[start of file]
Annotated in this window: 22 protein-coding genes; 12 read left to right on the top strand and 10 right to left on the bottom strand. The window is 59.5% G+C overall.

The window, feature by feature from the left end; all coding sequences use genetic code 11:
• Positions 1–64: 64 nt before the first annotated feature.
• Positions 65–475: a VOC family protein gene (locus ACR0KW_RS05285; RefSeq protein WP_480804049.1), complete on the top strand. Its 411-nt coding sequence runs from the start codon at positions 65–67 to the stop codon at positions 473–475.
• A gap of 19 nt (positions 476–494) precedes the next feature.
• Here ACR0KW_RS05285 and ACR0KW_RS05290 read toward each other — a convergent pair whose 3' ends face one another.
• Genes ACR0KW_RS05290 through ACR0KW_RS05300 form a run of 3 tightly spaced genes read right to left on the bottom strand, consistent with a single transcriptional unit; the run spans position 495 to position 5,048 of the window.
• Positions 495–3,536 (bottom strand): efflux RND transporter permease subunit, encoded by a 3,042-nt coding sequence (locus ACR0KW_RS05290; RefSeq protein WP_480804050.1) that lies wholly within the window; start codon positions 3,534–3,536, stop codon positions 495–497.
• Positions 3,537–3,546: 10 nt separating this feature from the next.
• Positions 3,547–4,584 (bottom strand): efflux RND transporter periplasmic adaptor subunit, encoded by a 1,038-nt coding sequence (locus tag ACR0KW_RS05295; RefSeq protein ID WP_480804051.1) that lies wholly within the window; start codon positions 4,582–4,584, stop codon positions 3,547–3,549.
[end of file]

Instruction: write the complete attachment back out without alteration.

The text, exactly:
Annotated in this window: 22 protein-coding genes; 12 read left to right on the top strand and 10 right to left on the bottom strand. The window is 59.5% G+C overall.

The window, feature by feature from the left end; all coding sequences use genetic code 11:
• Positions 1–64: 64 nt before the first annotated feature.
• Positions 65–475: a VOC family protein gene (locus ACR0KW_RS05285; RefSeq protein WP_480804049.1), complete on the top strand. Its 411-nt coding sequence runs from the start codon at positions 65–67 to the stop codon at positions 473–475.
• A gap of 19 nt (positions 476–494) precedes the next feature.
• Here ACR0KW_RS05285 and ACR0KW_RS05290 read toward each other — a convergent pair whose 3' ends face one another.
• Genes ACR0KW_RS05290 through ACR0KW_RS05300 form a run of 3 tightly spaced genes read right to left on the bottom strand, consistent with a single transcriptional unit; the run spans position 495 to position 5,048 of the window.
• Positions 495–3,536 (bottom strand): efflux RND transporter permease subunit, encoded by a 3,042-nt coding sequence (locus ACR0KW_RS05290; RefSeq protein WP_480804050.1) that lies wholly within the window; start codon positions 3,534–3,536, stop codon positions 495–497.
• Positions 3,537–3,546: 10 nt separating this feature from the next.
• Positions 3,547–4,584 (bottom strand): efflux RND transporter periplasmic adaptor subunit, encoded by a 1,038-nt coding sequence (locus tag ACR0KW_RS05295; RefSeq protein ID WP_480804051.1) that lies wholly within the window; start codon positions 4,582–4,584, stop codon positions 3,547–3,549.